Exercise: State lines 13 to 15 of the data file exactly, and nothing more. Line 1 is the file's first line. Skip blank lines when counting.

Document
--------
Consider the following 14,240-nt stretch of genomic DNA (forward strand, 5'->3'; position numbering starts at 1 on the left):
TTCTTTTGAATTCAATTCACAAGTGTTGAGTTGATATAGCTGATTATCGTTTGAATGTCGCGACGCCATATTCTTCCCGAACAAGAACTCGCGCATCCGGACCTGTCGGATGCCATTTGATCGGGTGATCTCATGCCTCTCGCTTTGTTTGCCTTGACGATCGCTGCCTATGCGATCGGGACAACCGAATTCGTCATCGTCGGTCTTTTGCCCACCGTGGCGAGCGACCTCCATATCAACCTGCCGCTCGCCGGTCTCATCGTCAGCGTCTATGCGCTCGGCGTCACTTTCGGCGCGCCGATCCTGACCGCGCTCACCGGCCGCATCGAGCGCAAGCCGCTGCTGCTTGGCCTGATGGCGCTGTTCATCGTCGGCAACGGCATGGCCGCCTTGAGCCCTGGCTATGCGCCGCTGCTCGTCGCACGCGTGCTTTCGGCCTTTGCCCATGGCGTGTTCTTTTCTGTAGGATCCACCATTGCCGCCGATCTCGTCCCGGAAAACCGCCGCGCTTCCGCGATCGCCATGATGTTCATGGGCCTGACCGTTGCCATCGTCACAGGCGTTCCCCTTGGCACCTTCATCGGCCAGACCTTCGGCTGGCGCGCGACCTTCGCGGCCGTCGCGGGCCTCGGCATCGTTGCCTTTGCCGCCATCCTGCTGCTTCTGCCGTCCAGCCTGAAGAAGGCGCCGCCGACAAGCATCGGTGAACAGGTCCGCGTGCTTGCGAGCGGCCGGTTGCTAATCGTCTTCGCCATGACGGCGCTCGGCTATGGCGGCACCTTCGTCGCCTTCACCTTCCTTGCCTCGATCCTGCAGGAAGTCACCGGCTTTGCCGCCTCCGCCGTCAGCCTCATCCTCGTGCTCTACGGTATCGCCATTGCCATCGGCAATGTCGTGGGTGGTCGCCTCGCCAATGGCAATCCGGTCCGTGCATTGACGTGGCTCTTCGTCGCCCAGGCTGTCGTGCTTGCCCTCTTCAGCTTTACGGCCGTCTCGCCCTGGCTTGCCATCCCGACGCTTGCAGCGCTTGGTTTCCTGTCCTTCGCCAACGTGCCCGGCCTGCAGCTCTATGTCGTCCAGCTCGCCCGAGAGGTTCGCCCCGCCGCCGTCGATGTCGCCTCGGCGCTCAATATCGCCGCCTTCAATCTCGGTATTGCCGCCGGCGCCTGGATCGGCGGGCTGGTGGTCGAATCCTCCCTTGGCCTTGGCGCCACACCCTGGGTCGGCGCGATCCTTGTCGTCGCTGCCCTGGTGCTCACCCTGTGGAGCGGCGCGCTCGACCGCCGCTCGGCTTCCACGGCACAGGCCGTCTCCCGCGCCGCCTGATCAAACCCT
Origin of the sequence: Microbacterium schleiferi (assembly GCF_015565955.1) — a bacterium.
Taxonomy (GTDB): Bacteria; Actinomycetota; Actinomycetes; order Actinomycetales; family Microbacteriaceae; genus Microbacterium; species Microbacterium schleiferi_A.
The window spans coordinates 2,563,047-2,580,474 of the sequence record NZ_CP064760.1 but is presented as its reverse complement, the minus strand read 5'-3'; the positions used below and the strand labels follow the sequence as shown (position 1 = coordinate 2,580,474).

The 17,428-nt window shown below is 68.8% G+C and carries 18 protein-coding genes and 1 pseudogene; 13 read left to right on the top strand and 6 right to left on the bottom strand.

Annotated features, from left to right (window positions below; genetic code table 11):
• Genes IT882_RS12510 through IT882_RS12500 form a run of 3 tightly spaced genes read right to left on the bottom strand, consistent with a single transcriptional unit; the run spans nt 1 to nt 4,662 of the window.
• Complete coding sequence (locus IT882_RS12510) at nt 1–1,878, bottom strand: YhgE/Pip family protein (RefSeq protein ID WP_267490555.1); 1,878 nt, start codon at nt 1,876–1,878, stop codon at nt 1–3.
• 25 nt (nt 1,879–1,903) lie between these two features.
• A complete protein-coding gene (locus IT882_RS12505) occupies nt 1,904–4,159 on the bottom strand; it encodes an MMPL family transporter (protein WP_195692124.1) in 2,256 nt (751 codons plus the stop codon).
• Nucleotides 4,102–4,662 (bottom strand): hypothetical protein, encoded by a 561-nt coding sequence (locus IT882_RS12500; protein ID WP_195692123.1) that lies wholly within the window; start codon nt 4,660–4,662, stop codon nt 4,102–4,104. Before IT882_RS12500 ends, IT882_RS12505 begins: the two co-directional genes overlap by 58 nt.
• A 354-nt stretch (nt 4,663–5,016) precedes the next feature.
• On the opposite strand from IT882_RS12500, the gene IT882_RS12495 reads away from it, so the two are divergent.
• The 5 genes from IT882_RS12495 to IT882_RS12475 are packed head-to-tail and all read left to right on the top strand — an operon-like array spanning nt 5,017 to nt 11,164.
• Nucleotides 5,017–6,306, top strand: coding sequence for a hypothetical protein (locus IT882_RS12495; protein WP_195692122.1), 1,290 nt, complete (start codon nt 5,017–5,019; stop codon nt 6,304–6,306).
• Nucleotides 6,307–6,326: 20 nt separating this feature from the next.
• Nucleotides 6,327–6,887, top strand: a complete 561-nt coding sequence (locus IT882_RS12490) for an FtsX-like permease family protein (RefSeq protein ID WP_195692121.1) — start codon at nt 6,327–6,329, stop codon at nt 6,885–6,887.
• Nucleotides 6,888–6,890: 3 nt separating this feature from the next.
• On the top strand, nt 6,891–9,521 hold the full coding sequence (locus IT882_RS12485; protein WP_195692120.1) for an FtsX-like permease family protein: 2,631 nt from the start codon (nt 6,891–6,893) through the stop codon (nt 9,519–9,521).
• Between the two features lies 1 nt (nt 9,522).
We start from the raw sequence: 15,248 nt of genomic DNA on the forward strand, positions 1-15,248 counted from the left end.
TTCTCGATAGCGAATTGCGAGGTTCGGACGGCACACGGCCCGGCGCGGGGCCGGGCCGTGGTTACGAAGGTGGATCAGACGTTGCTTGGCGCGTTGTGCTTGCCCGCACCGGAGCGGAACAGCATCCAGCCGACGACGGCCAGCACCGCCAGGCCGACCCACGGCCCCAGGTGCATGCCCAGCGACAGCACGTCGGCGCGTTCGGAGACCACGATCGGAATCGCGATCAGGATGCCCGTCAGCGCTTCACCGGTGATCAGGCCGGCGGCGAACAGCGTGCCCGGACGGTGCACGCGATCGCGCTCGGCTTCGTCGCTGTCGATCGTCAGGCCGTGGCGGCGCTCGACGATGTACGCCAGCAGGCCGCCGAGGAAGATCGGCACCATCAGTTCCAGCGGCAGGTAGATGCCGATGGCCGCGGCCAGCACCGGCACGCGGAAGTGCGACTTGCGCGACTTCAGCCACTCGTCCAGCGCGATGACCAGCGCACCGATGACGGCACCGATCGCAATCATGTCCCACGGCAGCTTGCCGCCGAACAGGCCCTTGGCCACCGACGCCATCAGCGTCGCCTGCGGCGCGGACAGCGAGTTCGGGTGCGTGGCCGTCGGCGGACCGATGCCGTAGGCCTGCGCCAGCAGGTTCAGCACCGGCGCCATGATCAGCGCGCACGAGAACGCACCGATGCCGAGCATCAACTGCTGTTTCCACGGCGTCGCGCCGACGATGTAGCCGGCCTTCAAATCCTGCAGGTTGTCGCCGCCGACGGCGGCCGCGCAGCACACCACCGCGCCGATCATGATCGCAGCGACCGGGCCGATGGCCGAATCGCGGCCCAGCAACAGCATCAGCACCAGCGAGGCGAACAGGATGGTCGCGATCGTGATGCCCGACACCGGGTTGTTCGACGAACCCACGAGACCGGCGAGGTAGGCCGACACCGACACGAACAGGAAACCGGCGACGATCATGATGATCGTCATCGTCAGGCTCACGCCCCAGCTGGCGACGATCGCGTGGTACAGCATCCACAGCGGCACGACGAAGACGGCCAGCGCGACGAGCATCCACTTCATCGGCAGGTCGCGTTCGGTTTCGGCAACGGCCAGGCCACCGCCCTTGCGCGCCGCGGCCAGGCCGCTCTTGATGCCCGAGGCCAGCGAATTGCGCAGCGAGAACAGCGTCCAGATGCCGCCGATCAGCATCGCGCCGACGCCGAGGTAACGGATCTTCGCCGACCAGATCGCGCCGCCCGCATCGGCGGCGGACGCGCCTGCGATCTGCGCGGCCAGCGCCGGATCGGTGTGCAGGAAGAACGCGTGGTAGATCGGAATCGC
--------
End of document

• A 354-nt stretch (nt 4,663–5,016) precedes the next feature.
• On the opposite strand from IT882_RS12500, the gene IT882_RS12495 reads away from it, so the two are divergent.
• The 5 genes from IT882_RS12495 to IT882_RS12475 are packed head-to-tail and all read left to right on the top strand — an operon-like array spanning nt 5,017 to nt 11,164.